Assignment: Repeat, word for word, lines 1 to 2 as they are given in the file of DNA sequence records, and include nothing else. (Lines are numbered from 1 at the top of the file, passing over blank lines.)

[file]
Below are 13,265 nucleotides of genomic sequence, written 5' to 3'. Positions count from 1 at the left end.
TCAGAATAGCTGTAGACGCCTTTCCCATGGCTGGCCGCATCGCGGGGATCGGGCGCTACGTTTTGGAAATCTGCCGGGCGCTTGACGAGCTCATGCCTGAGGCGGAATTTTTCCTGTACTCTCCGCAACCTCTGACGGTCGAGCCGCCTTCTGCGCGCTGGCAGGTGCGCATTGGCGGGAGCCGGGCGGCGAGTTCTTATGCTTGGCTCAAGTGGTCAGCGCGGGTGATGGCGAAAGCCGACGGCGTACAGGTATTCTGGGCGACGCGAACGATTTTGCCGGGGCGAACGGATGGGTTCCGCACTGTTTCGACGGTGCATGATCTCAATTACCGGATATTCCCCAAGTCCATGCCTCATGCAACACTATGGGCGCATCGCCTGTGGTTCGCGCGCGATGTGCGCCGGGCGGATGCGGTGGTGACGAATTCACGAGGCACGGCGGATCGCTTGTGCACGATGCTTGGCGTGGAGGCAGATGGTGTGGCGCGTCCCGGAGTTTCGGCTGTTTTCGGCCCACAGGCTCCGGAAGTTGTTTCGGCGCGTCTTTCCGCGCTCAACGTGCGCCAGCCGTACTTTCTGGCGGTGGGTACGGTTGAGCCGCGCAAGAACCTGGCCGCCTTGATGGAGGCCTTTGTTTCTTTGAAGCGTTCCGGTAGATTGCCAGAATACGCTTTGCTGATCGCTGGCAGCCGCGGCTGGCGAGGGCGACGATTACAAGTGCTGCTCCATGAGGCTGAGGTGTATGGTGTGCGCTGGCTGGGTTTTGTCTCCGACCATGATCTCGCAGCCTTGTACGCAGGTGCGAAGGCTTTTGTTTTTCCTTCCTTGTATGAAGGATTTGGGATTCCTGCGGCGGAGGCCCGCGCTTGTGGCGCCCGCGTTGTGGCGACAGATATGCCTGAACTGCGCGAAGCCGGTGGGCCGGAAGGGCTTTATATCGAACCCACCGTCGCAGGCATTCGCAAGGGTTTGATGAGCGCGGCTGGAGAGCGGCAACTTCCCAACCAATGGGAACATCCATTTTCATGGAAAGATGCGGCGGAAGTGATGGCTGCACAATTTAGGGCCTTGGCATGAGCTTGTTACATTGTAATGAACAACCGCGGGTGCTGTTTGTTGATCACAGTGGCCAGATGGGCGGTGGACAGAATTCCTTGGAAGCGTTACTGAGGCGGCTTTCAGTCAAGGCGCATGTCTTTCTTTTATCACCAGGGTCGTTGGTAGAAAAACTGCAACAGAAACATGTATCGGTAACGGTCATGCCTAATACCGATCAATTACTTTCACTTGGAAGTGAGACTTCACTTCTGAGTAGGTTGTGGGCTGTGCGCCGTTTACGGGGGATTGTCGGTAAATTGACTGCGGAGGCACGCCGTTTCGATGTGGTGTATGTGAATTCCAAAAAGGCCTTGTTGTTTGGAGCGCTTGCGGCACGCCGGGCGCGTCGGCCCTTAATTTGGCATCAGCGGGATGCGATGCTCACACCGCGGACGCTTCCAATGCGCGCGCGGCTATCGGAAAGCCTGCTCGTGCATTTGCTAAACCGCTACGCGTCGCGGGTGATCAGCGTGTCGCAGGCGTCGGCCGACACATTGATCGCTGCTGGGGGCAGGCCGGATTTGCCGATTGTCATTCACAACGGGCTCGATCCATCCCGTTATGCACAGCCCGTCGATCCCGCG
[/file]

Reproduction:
Below are 13,265 nucleotides of genomic sequence, written 5' to 3'. Positions count from 1 at the left end.
TCAGAATAGCTGTAGACGCCTTTCCCATGGCTGGCCGCATCGCGGGGATCGGGCGCTACGTTTTGGAAATCTGCCGGGCGCTTGACGAGCTCATGCCTGAGGCGGAATTTTTCCTGTACTCTCCGCAACCTCTGACGGTCGAGCCGCCTTCTGCGCGCTGGCAGGTGCGCATTGGCGGGAGCCGGGCGGCGAGTTCTTATGCTTGGCTCAAGTGGTCAGCGCGGGTGATGGCGAAAGCCGACGGCGTACAGGTATTCTGGGCGACGCGAACGATTTTGCCGGGGCGAACGGATGGGTTCCGCACTGTTTCGACGGTGCATGATCTCAATTACCGGATATTCCCCAAGTCCATGCCTCATGCAACACTATGGGCGCATCGCCTGTGGTTCGCGCGCGATGTGCGCCGGGCGGATGCGGTGGTGACGAATTCACGAGGCACGGCGGATCGCTTGTGCACGATGCTTGGCGTGGAGGCAGATGGTGTGGCGCGTCCCGGAGTTTCGGCTGTTTTCGGCCCACAGGCTCCGGAAGTTGTTTCGGCGCGTCTTTCCGCGCTCAACGTGCGCCAGCCGTACTTTCTGGCGGTGGGTACGGTTGAGCCGCGCAAGAACCTGGCCGCCTTGATGGAGGCCTTTGTTTCTTTGAAGCGTTCCGGTAGATTGCCAGAATACGCTTTGCTGATCGCTGGCAGCCGCGGCTGGCGAGGGCGACGATTACAAGTGCTGCTCCATGAGGCTGAGGTGTATGGTGTGCGCTGGCTGGGTTTTGTCTCCGACCATGATCTCGCAGCCTTGTACGCAGGTGCGAAGGCTTTTGTTTTTCCTTCCTTGTATGAAGGATTTGGGATTCCTGCGGCGGAGGCCCGCGCTTGTGGCGCCCGCGTTGTGGCGACAGATATGCCTGAACTGCGCGAAGCCGGTGGGCCGGAAGGGCTTTATATCGAACCCACCGTCGCAGGCATTCGCAAGGGTTTGATGAGCGCGGCTGGAGAGCGGCAACTTCCCAACCAATGGGAACATCCATTTTCATGGAAAGATGCGGCGGAAGTGATGGCTGCACAATTTAGGGCCTTGGCATGAGCTTGTTACATTGTAATGAACAACCGCGGGTGCTGTTTGTTGATCACAGTGGCCAGATGGGCGGTGGACAGAATTCCTTGGAAGCGTTACTGAGGCGGCTTTCAGTCAAGGCGCATGTCTTTCTTTTATCACCAGGGTCGTTGGTAGAAAAACTGCAACAGAAACATGTATCGGTAACGGTCATGCCTAATACCGATCAATTACTTTCACTTGGAAGTGAGACTTCACTTCTGAGTAGGTTGTGGGCTGTGCGCCGTTTACGGGGGATTGTCGGTAAATTGACTGCGGAGGCACGCCGTTTCGATGTGGTGTATGTGAATTCCAAAAAGGCCTTGTTGTTTGGAGCGCTTGCGGCACGCCGGGCGCGTCGGCCCTTAATTTGGCATCAGCGGGATGCGATGCTCACACCGCGGACGCTTCCAATGCGCGCGCGGCTATCGGAAAGCCTGCTCGTGCATTTGCTAAACCGCTACGCGTCGCGGGTGATCAGCGTGTCGCAGGCGTCGGCCGACACATTGATCGCTGCTGGGGGCAGGCCGGATTTGCCGATTGTCATTCACAACGGGCTCGATCCATCCCGTTATGCACAGCCCGTCGATCCCGCG